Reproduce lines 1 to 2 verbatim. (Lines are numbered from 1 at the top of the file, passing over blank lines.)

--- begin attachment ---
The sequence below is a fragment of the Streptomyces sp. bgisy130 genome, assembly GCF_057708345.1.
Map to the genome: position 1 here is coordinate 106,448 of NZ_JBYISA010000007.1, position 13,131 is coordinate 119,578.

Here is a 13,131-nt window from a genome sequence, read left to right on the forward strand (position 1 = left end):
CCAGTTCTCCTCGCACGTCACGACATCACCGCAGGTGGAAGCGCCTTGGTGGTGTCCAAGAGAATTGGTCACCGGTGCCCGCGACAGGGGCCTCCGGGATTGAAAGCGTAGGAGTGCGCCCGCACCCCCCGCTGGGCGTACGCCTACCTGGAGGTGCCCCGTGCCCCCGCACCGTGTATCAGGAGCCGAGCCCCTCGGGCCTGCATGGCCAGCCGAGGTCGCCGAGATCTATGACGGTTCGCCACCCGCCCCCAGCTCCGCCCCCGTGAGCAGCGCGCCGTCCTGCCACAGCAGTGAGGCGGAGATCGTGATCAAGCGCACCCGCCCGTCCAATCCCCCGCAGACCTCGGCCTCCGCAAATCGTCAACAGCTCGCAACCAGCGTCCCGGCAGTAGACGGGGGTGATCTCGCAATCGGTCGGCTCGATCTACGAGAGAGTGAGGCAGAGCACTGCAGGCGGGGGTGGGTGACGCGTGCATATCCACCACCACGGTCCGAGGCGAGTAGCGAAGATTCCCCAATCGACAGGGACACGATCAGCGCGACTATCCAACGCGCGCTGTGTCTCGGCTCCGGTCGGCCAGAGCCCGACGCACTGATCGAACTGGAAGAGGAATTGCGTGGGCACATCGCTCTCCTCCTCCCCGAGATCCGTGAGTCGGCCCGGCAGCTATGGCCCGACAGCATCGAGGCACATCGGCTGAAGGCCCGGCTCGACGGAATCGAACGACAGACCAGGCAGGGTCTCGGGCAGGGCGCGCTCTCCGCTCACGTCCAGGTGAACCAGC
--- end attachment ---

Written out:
The sequence below is a fragment of the Streptomyces sp. bgisy130 genome, assembly GCF_057708345.1.
Map to the genome: position 1 here is coordinate 106,448 of NZ_JBYISA010000007.1, position 13,131 is coordinate 119,578.